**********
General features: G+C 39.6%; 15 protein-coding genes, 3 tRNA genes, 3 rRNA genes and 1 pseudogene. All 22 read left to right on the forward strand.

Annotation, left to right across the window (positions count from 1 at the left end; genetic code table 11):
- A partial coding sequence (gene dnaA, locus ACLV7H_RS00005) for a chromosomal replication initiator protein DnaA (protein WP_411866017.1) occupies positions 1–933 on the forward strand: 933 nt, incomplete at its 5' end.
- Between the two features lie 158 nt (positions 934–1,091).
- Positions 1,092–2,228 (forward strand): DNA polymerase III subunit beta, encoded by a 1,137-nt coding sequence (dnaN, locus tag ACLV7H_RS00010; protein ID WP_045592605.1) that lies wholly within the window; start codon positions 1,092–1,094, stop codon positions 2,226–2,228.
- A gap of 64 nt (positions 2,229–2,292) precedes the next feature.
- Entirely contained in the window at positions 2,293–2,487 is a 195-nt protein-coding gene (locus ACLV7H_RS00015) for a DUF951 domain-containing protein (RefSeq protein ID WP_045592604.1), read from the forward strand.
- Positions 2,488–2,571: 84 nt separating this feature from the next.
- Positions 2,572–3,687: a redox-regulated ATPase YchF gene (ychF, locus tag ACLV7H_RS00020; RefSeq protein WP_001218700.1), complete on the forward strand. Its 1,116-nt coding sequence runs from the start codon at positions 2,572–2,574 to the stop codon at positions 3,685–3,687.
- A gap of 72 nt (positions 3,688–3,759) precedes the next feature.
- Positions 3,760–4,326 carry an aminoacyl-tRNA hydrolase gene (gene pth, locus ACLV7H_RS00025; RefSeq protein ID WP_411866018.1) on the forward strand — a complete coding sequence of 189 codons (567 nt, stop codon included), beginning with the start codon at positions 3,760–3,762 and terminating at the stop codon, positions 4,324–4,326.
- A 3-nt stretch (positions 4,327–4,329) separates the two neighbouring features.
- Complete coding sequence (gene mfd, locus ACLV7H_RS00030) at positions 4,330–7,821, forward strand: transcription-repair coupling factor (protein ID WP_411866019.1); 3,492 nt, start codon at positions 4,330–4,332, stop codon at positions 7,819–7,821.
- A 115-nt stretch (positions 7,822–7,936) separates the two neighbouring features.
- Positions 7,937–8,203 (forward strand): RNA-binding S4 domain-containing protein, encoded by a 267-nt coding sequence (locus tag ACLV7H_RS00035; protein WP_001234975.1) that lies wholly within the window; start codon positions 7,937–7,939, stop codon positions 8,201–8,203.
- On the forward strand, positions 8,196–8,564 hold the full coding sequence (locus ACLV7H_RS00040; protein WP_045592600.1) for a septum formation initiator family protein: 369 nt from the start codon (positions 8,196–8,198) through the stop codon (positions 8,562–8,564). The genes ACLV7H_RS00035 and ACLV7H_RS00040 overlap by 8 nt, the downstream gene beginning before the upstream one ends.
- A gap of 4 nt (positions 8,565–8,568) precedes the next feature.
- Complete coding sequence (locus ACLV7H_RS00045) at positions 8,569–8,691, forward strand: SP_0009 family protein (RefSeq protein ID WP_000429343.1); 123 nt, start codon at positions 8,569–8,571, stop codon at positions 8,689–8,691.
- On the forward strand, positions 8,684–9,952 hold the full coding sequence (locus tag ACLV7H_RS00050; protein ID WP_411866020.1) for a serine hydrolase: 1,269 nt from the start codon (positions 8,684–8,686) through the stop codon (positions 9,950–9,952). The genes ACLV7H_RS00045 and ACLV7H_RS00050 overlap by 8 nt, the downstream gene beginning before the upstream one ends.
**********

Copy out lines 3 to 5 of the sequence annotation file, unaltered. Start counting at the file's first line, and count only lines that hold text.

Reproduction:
- A partial coding sequence (gene dnaA, locus ACLV7H_RS00005) for a chromosomal replication initiator protein DnaA (protein WP_411866017.1) occupies positions 1–933 on the forward strand: 933 nt, incomplete at its 5' end.
- Between the two features lie 158 nt (positions 934–1,091).
- Positions 1,092–2,228 (forward strand): DNA polymerase III subunit beta, encoded by a 1,137-nt coding sequence (dnaN, locus tag ACLV7H_RS00010; protein ID WP_045592605.1) that lies wholly within the window; start codon positions 1,092–1,094, stop codon positions 2,226–2,228.